Warehouse Automation That’s Business-Focused First, with OW Robotics
There’s an interesting paradox at play in the logistics and fulfilment industry right now. On the one hand, there’s been a huge rise in the demand for new facilities for the industry, with many companies that build and manage warehouse spaces able to sell new buildings before their construction is even complete. On the other hand, logistics and distribution companies are keen to bring in new digital initiatives, but only if the new tech sits alongside and “plays nice” with legacy infrastructure. Similarly, while new construction can’t happen fast enough, many companies are cautious as new technologies are gradually integrated into operations.
The 3PL, logistics, supply chain, and fulfilment sectors are not more conservative than any other for new technologies and digitization. Few companies in any vertical have the luxury of a “tear down and start again” approach to a digital transformation. Existing infrastructure — legacy stack — represents a significant investment, and careful integration of the new offers new possibilities and extends ROI on older systems.
Financial pressures on the logistics sector come from many sources; the sellers’ market for square footage and the high cost of container shipments are dogging the sector at present, despite the huge increase in demand for online retail fulfilment that’s taken place over the last five years (the last 20 months especially, of course). Recent changes have only proven that the markets for supply chain, logistics and distribution companies are highly volatile. Investments in new technology have to provide immediate operational efficiencies and be introduced gradually and with assured backward integration with legacy platforms.
The headline technologies that are making the pages of the industry news sites are robotics, automation, and the general field of IIoT (industrial IoT). Although these areas come along with adjectives like “seismic” and revolutionary”, the truth is that embarking on a mass robotic transformation seems to require a specialist knowledge of robots, hardware, control systems, and a whole phalanx of esoteric technologies that are perceived to be difficult and expensive to source.
We at Tech HQ have come across one company that’s fully cognizant of the pressures the industry is under currently: OW Robotics. Rather than comprising fresh-faced IT graduates, the company’s roots are fully industry-based, with years of experience in the detail of running a logistical business. The ways it deploys technology are designed to bring immediate operational benefit, with results manifest in immediate savings and gains in efficiency.
Its platforms are carefully integrated into the tech that companies already operate, extending the capabilities of a client’s investments and ensuring that whatever it introduces that’s new has a defined goal.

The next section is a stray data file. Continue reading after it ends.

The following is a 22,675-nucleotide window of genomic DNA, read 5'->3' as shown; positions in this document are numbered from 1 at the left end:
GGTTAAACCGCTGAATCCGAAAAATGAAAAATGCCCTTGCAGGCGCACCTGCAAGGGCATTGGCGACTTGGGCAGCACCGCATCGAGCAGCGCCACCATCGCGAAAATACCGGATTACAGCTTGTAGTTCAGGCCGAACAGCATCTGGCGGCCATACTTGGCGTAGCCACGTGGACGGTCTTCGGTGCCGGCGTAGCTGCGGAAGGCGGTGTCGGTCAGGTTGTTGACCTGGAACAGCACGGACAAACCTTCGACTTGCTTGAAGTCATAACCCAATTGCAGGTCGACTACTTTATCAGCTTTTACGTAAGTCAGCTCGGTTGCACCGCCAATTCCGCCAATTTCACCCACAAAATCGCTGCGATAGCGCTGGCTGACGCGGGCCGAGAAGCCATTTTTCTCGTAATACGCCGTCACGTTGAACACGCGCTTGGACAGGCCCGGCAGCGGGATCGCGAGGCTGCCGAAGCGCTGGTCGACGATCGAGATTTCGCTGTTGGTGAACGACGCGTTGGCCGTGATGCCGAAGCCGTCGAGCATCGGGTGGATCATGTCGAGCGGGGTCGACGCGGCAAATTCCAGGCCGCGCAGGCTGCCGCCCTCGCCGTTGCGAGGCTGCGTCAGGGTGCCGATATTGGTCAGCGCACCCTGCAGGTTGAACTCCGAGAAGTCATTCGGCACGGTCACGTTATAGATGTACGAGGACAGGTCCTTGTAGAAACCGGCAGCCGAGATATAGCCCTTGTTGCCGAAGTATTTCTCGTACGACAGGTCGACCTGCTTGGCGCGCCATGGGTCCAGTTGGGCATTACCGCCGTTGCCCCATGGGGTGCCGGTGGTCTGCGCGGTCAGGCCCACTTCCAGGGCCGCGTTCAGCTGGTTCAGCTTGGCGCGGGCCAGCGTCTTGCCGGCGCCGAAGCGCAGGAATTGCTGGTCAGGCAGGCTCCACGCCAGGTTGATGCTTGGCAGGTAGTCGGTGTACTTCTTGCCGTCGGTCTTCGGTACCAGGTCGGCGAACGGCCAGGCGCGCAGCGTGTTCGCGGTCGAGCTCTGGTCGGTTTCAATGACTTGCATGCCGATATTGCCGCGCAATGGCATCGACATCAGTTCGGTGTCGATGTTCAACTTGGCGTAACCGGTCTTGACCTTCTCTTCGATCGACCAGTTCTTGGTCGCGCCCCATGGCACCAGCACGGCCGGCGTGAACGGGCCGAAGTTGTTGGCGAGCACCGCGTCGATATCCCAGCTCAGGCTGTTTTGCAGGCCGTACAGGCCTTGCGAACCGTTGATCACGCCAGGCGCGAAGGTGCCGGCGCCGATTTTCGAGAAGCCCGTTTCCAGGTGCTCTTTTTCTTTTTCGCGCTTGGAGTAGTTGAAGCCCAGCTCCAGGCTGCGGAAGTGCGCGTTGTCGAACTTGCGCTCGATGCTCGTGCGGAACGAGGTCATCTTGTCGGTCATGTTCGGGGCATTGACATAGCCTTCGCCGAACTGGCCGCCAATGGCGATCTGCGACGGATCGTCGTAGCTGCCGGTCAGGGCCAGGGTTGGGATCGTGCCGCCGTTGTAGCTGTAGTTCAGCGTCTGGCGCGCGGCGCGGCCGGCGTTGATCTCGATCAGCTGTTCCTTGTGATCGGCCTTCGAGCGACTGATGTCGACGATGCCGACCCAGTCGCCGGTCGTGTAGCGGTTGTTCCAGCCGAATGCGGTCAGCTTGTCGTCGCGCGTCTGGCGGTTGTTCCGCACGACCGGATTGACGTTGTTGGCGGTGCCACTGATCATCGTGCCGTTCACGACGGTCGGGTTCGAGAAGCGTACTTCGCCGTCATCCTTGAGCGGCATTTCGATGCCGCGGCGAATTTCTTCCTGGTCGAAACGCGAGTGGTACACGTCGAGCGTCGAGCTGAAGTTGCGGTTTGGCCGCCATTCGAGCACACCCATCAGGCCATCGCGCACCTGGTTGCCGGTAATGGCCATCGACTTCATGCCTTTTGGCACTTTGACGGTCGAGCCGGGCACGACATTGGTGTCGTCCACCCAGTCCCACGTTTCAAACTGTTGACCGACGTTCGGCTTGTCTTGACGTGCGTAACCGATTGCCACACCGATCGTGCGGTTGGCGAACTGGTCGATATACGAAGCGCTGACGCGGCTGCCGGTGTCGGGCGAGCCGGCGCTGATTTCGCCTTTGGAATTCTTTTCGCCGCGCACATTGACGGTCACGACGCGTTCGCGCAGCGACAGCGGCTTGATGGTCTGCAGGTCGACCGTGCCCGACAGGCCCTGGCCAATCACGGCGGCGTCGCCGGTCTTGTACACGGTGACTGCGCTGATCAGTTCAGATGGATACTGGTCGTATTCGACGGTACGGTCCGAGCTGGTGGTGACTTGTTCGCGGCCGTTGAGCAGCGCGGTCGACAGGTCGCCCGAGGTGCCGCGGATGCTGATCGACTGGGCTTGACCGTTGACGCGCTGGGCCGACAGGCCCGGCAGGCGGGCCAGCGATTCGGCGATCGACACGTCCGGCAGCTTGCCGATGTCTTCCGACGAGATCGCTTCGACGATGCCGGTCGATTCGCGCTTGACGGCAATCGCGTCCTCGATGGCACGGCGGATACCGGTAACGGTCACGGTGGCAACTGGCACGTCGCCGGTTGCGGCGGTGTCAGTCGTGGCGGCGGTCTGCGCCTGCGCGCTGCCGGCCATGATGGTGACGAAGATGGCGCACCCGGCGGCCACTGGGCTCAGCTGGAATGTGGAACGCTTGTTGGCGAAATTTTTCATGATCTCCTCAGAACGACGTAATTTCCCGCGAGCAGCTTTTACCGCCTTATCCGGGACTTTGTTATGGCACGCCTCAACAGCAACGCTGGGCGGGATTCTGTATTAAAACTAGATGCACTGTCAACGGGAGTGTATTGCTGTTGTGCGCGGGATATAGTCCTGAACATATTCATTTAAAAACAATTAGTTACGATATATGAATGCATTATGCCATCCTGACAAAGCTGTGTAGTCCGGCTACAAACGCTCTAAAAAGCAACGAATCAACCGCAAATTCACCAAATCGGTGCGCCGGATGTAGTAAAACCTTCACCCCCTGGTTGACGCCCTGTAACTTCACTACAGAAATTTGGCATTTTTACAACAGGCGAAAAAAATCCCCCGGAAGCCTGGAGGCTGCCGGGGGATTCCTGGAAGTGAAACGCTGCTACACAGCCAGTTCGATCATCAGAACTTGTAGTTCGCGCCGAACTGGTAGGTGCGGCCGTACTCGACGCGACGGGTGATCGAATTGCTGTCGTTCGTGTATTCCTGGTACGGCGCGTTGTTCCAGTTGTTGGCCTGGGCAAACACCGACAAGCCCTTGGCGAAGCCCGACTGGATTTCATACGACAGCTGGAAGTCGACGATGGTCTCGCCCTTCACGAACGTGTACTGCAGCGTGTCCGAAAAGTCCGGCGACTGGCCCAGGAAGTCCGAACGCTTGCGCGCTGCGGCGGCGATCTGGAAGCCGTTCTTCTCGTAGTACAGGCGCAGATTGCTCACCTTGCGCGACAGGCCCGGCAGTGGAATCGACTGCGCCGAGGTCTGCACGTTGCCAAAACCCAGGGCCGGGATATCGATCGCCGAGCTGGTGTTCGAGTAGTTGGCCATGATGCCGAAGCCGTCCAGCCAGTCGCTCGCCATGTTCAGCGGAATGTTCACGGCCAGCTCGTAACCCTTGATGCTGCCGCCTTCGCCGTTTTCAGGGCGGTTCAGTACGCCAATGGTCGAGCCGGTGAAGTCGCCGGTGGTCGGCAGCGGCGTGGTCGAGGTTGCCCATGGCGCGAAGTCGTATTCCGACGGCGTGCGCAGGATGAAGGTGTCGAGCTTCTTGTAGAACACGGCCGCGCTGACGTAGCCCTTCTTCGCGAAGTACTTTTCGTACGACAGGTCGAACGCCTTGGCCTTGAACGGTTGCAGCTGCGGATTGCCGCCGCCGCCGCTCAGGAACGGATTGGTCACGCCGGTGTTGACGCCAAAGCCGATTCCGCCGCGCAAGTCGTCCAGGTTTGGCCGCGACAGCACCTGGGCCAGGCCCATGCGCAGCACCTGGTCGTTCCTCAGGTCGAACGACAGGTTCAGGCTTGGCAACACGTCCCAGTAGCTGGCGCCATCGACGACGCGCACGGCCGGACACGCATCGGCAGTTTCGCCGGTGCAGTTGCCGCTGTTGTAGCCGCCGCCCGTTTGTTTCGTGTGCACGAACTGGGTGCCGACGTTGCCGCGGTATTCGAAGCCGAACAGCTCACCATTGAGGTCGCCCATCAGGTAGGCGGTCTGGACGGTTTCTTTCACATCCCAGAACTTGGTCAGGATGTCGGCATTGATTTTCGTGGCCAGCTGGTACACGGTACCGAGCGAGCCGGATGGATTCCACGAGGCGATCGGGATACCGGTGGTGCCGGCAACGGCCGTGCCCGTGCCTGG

Return on investment in robotics is surprisingly quick, with the extensive gains made from day one compounding from the improvements made to efficiency and lowered costs. Here, the adjective “seismic” is perhaps appropriate — few other changes to operational methods have such a significant positive impact.
Nevertheless, there are understandable concerns about investment. Here, the truth is that all over the globe, the market leaders in supply chain, logistics and online retail are blazing the trail with their forward-looking deployments of robots and other automated systems. With options such as RaaS (robotics-as-a-service) as well as more traditional leasing models, means all the positive effects can be gained at a much lower than expected costs — in much the same way that companies like AWS and Google Cloud Platform provide facilities as-a-service that otherwise would require vast, upfront investment.
The “secret sauce” of the OW Robotics offering is that its devices work in different ways from expensive, fixed automated systems. Its hardware fits into existing facilities without need for remodelling space, installation of dedicated power lines or re-equipping entire facilities.
From day one, the dedicated team behind OW Robotics helps its clients refine how it works with advanced technology, perfecting operational processes to take full advantage of this proven tech.
Adjectives like “revolutionary” may be true (game-changing perhaps being a better fit); the results of autonomous systems and robotics in the industry can be immense. OW Robotics concentrates on the detail, on short-term gains being replicated many times over, and medium- to long-term change for its clients. The technology is used as a pivot to better operations, greater capacity and capability, lower costs, and overall better efficiency in the long term.
The arrival of any new technology platform (revolutionary or otherwise) needs acclimatization. That process need not be rushed, especially in an industry that’s expected to serve more customers faster, with fewer mistakes, and with an ever-rising standard of customer care. However, as the previous article in this series showed, the gains are there to be made. The manageable investment model, artfully integrated and deployed in step with the company’s existing strategies, can yield immediately noticeable positives.
To learn more about the different ways your own company’s automation and robotics journey can take you, start a conversation today with OW Robotics. In a market that’s increasingly driven by levels of accuracy, customer experience and sudden rises in demand, it pays to start planning early.